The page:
A Thousand Steps

A Thousand Steps
A Thousand Steps by T. Jefferson Parker

Thursday, July 5, 2018

Country Dark by Chris Offutt - Feature and Review


Tucker, a young veteran, returns from war to work for a bootlegger. He falls in love and starts a family, and while the Tuckers don’t have much, they have the love of their home and each other. But when his family is threatened, Tucker is pushed into violence, which changes everything. The story of people living off the land and by their wits in a backwoods Kentucky world of shine-runners and laborers whose social codes are every bit as nuanced as the British aristocracy, Country Dark is a novel that blends the best of Larry Brown and James M. Cain, with a noose tightening evermore around a man who just wants to protect those he loves. It reintroduces the vital and absolutely distinct voice of Chris Offutt, a voice we’ve been missing for years.

Chris Offutt is an outstanding literary talent, whose work has been called “lean and brilliant” (New York Times Book Review) and compared by reviewers to Tobias Wolff, Ernest Hemingway, and Raymond Carver. He’s been awarded the Whiting Writers Award for Fiction/Nonfiction and the American Academy of Arts and Letters Fiction Award, among numerous other honors. His first work of fiction in nearly two decades, Country Dark, is a taut, compelling novel set in rural Kentucky from the Korean War to 1970



Country DarkCountry Dark by Chris Offutt
My rating: 5 of 5 stars

Country Dark by Chris Offutt is a 2018 Grove Press publication.

An insane blend of Hardboiled Southern Gothic Noir-

“The sky stretched black in every direction. Clouds blocked the stars, lending an unfathomable depth to the air. The tree line was gone and hilltops blended with the black tapestry of night. It was country dark”

1954- Rural Kentucky-

Tucker returns to the states after serving in the Korean War. With those demons still haunting his dreams, he soon faces more trouble after confronting a would be rapist and saving a teenage girl in the process. He and the girl, Rhonda, fall in love and marry, while Tucker runs moonshine to provide for his increasing family. To complicate his hard living ways, all his children, save one, are born with severe handicaps which led the ‘state’ aka- social services- to pay a visit.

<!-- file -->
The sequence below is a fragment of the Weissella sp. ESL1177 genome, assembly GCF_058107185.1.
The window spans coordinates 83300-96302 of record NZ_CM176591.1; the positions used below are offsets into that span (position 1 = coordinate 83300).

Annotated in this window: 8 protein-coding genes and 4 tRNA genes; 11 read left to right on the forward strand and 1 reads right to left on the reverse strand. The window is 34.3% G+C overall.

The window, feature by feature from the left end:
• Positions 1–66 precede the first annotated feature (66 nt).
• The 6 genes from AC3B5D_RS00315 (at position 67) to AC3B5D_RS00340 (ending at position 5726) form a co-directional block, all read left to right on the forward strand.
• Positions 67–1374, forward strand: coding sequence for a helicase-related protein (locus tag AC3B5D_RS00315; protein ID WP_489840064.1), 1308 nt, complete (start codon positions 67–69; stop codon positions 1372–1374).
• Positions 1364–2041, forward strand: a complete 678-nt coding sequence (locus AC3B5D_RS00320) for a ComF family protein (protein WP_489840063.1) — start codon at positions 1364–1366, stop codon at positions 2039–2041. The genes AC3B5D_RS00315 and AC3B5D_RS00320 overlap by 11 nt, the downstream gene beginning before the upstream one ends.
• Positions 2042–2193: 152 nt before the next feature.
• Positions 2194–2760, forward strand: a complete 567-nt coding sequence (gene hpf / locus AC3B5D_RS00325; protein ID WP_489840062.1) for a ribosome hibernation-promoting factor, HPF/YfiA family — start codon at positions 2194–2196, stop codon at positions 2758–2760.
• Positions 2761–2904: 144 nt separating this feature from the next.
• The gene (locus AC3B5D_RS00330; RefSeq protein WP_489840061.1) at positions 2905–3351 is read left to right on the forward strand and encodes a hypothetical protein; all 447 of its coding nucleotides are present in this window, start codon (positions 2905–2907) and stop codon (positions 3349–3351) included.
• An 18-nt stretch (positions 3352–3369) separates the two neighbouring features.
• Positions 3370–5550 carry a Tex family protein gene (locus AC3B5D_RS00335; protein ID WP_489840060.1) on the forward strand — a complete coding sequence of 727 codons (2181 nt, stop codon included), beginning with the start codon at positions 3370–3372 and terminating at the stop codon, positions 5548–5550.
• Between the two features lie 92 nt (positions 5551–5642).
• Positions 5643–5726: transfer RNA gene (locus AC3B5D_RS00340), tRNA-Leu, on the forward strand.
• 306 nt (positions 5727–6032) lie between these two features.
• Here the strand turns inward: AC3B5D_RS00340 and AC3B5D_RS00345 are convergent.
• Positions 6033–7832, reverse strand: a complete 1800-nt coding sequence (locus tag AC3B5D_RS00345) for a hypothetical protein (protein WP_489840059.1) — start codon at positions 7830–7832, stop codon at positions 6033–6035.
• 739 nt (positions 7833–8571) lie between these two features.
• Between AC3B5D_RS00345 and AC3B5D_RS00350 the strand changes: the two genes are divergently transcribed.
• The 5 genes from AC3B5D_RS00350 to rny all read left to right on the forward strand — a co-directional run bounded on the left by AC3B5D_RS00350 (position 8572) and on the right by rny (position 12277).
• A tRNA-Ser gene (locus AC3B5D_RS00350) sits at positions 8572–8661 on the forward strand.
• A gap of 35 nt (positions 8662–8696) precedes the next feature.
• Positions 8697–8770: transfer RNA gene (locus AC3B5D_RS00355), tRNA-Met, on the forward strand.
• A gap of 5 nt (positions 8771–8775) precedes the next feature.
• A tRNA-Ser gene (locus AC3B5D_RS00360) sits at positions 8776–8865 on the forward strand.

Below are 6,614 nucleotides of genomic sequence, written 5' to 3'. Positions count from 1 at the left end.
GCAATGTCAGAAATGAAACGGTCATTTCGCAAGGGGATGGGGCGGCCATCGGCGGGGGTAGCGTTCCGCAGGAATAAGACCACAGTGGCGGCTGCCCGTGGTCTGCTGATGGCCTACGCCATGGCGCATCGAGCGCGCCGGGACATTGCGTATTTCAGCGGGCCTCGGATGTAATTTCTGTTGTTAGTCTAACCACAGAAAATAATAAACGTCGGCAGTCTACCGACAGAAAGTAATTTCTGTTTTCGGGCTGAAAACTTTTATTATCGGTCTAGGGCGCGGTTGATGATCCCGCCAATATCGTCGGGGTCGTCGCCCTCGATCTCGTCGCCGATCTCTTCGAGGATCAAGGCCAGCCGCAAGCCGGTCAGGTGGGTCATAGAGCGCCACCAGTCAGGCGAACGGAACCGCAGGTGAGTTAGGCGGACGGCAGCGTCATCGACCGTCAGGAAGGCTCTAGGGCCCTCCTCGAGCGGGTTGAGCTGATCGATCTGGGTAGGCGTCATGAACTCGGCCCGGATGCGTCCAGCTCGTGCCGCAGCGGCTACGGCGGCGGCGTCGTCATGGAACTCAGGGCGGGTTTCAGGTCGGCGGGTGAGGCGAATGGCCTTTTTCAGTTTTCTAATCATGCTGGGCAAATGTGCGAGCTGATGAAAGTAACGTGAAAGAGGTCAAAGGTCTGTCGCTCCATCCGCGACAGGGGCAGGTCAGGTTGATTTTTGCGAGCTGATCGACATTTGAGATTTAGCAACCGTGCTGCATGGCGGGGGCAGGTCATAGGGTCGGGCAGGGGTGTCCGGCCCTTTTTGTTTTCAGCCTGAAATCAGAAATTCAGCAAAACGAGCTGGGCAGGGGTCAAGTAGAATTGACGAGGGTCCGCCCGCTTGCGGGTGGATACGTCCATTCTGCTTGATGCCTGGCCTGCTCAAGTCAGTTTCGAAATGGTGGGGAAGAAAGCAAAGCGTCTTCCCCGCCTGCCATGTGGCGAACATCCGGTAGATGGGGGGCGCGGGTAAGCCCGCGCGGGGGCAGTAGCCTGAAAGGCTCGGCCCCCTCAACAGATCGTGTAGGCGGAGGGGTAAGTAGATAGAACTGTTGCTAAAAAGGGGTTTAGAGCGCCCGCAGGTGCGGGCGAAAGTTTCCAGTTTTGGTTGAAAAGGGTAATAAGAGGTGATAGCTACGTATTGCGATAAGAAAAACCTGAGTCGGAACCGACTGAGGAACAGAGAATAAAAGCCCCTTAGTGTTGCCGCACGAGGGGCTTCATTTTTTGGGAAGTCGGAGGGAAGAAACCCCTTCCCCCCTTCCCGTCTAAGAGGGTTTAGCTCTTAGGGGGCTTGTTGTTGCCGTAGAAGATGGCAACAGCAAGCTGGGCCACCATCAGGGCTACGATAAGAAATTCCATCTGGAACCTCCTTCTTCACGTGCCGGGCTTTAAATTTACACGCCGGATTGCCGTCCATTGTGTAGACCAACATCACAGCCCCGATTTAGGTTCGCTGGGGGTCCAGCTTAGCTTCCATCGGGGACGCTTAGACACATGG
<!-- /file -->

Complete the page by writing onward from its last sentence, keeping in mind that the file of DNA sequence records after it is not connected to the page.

While Tucker is gentle, loyal, and true to Rhonda, and his children, he has a violent side- one that emerges profoundly when his family is threatened, showing different sides and complexities to the man and the underside of Kentucky from the mid-fifties through the early seventies.

“People don’t know they’re lucky till the bad luck comes along”

Some literary works are eloquently written, steeped in allegory or symbolism, the authors lauded for their vivid prose, but many times it’s the stark, lean prose that packs the most powerful punch.
Chris Offutt delivers a sparing, yet equally eloquent, and impressive piece of Southern Gothic fiction.

The various contrasts are striking, with deep character examinations. Tucker is where our attention is the most riveted, with Rhonda and his family being the catalyst for the choices he makes. His love is what necessitates the violence, the driving force that makes him a survivor. The story is dark, moody, and thought provoking, very authentic and realistic. ‘The Hollers’, Tucker and his family will stick with you long after you turn the final page.





In addition to his fiction, Offutt writes non-fiction articles, which have been published in The New York Times, and the Oxford American His work is widely translated, and it is taught in high schools and colleges. His stories are included in many anthologies, including Best American Short Stories, and New Stories of the South (four works). They have twice been featured on "Selected Shorts" on NPR, He has also written screenplays for TV series.

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